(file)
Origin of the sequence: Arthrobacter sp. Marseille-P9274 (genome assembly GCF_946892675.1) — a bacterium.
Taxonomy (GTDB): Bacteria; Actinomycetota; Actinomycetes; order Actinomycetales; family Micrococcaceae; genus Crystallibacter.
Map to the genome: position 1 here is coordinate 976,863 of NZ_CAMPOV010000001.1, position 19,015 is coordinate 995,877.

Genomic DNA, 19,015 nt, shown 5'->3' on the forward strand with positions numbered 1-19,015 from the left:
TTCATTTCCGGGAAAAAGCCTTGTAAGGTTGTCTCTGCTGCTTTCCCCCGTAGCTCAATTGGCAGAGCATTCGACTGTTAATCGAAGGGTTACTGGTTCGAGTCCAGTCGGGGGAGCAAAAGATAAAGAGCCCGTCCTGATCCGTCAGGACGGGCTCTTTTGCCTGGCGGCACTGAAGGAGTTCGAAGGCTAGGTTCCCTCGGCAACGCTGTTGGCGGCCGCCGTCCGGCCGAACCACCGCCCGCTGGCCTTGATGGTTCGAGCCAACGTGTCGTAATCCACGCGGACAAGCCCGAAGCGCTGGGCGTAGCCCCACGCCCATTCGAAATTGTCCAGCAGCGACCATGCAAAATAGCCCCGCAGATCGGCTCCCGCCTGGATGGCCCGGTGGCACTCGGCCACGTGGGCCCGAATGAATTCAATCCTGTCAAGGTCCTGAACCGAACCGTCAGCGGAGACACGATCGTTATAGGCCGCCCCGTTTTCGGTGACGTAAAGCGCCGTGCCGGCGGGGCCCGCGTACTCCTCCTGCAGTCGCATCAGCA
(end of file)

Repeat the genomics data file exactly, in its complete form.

Origin of the sequence: Arthrobacter sp. Marseille-P9274 (genome assembly GCF_946892675.1) — a bacterium.
Taxonomy (GTDB): Bacteria; Actinomycetota; Actinomycetes; order Actinomycetales; family Micrococcaceae; genus Crystallibacter.
Map to the genome: position 1 here is coordinate 976,863 of NZ_CAMPOV010000001.1, position 19,015 is coordinate 995,877.

Genomic DNA, 19,015 nt, shown 5'->3' on the forward strand with positions numbered 1-19,015 from the left:
TTCATTTCCGGGAAAAAGCCTTGTAAGGTTGTCTCTGCTGCTTTCCCCCGTAGCTCAATTGGCAGAGCATTCGACTGTTAATCGAAGGGTTACTGGTTCGAGTCCAGTCGGGGGAGCAAAAGATAAAGAGCCCGTCCTGATCCGTCAGGACGGGCTCTTTTGCCTGGCGGCACTGAAGGAGTTCGAAGGCTAGGTTCCCTCGGCAACGCTGTTGGCGGCCGCCGTCCGGCCGAACCACCGCCCGCTGGCCTTGATGGTTCGAGCCAACGTGTCGTAATCCACGCGGACAAGCCCGAAGCGCTGGGCGTAGCCCCACGCCCATTCGAAATTGTCCAGCAGCGACCATGCAAAATAGCCCCGCAGATCGGCTCCCGCCTGGATGGCCCGGTGGCACTCGGCCACGTGGGCCCGAATGAATTCAATCCTGTCAAGGTCCTGAACCGAACCGTCAGCGGAGACACGATCGTTATAGGCCGCCCCGTTTTCGGTGACGTAAAGCGCCGTGCCGGCGGGGCCCGCGTACTCCTCCTGCAGTCGCATCAGCA